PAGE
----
Maybe "war" seems too violent a word. As Tom Streithorst says, "War Doesn't Make Sense Anymore." Fair enough; supply your own word that implies massive social disruption and suffering. All I know is that I don't want a president who stokes the conditions for that suffering by playing on fears and divisions, preparing his followers to believe that only rigged systems, criminal immigrant gangs, and Enemies of the People could threaten his reign. Removing him, and passing through the subsequent detox period, might be risky, but letting our national divisions solidify further while external cyber attacks continue to weaken our democratic mechanisms, seems far riskier.

The community of Christian believers is one of the few institutions that crosses all lines of class, race, and political movements. Evangelism, prophecy, and social action are not tactics to one-up or embarrass Trumpists, they are expressions of the Body as it tries to reflect the beauty of the Head. Therefore, it remains imperative not to let our protests degenerate into mocking. Honest anger is fine -- necessary! -- but shaming and belittling and false witness are NOT. Keeping company with vulnerable and detained people, and raising hell with violators of human rights, are important actions; and those who cannot do these things directly should be prepared to support the activists, pray for them, and give them pastoral care, even as the same care is always made available to those in the Trump base.

I hope that in a couple of years I'll be able to re-read these lines and say, "Wow, that was some strange fever! Glad it broke. It all seems so dated and overwrought." May it be so.

I tried re-reading what I wrote above about Russia as if we were still living in Elektrostal, interacting daily with students and colleagues we respected and deeply cared about, whose hospitality, humor, and lively curiosity gave us a lot of joy. Many of them support Putin (with varying degrees of enthusiasm or pragmatism); many of them expected that we would naturally vote for Trump as being the U.S. presidential candidate who would be best for Russia.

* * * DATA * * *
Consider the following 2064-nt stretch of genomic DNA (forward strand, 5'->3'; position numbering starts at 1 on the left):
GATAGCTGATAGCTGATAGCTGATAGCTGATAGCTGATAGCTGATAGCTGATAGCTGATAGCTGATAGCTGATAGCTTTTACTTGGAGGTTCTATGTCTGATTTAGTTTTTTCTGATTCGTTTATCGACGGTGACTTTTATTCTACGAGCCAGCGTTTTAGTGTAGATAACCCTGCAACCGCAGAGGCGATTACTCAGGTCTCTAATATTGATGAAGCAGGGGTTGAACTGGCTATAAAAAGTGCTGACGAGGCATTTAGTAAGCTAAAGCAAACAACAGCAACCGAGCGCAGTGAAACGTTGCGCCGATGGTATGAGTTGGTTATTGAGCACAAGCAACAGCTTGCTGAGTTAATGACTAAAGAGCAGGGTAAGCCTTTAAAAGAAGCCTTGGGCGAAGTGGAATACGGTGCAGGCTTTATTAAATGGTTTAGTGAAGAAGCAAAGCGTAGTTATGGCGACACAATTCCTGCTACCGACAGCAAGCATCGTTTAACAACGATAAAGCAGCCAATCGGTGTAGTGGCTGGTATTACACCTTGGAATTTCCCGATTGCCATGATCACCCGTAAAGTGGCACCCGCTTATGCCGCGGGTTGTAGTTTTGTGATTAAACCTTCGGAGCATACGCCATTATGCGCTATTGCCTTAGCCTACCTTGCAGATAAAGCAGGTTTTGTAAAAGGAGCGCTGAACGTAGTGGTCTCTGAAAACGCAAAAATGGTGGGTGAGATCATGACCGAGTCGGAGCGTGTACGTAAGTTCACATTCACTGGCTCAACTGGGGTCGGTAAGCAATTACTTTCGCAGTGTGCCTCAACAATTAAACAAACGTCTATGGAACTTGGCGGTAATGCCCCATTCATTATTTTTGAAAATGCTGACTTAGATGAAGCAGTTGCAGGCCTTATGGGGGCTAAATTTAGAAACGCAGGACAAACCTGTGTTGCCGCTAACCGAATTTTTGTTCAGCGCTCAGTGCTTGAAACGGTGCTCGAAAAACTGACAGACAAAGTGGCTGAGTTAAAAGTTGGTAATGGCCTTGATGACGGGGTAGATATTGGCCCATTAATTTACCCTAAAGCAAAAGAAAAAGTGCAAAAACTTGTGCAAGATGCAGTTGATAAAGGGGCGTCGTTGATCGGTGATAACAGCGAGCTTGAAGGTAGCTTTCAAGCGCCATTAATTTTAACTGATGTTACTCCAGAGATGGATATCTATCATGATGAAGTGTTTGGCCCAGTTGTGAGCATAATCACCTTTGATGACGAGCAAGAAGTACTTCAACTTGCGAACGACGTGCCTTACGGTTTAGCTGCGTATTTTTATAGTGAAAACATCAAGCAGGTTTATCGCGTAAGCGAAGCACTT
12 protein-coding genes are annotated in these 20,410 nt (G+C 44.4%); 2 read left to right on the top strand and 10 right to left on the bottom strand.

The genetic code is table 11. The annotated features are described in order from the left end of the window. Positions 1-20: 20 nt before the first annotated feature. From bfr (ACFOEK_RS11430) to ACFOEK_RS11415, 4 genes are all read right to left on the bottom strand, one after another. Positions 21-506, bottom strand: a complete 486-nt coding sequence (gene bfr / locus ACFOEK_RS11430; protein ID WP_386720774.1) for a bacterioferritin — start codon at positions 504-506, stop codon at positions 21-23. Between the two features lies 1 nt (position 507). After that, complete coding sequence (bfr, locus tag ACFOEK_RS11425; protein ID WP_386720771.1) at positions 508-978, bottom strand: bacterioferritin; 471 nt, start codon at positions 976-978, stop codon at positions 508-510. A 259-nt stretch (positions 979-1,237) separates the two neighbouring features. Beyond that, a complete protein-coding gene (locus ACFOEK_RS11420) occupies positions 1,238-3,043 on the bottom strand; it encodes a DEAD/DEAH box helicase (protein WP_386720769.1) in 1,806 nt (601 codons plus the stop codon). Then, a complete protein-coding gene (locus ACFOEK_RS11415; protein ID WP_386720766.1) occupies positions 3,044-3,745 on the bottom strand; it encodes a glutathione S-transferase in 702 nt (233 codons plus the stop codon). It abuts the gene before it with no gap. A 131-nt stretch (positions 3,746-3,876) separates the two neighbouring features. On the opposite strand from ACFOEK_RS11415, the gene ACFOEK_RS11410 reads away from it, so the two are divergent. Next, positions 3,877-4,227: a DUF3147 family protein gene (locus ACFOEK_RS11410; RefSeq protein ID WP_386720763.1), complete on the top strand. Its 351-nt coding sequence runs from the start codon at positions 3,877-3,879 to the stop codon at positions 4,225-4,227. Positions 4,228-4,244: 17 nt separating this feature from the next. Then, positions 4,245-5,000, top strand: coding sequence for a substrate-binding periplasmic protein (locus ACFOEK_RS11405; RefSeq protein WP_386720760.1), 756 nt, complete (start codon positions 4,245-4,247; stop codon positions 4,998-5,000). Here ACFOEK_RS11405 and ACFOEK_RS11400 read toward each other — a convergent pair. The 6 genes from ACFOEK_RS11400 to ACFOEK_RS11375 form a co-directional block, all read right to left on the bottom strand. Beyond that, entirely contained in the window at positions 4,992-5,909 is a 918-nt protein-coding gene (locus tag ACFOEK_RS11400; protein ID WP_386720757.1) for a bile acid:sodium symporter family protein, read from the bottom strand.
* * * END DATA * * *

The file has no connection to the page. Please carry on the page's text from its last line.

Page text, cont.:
As our friends came to realize, I never believed that Trump was presidential material, although the chaos and cruelty within the USA that he's perpetrated have gone beyond our worst fears. But I also believe that Trump is not good for Russia. It is not good for Russian-American relations to be in the hands of two essentially corrupt politicians, one of whom (the American) is not trusted by his own intelligence services and who cannot be relied upon to deliver stable outcomes.

When the USA returns to its senses and has an actual fully-functional president, I'll do all I can to advocate good Russian-American relations at leadership levels. In the meantime, I will never confuse the Russian elite with the country that they relentlessly exploit.

Why James McGrath abandoned young-earth creationism; along with resources for anyone grappling with questions of "faith vs science."

Studies in power: Claudia Dreifus interviews Robert Caro.

Sick of politics? Try this: New measurements from Hubble and Gaia add to the puzzle of mysterious deviations in the calculations for expansion rates of the universe.

Friday PS -- The Bell's assessment: Russia moves toward further economic isolation....

Today's dessert provided by Josephine....


Pat said...

You wrote: "Removing him, and passing through the subsequent detox period, might be risky, but letting our national divisions solidify further while external cyber attacks continue to weaken our democratic mechanisms, seems far riskier."

Thanks for this essay, particularly this statement.

Johan Maurer said...

Thank you, Pat.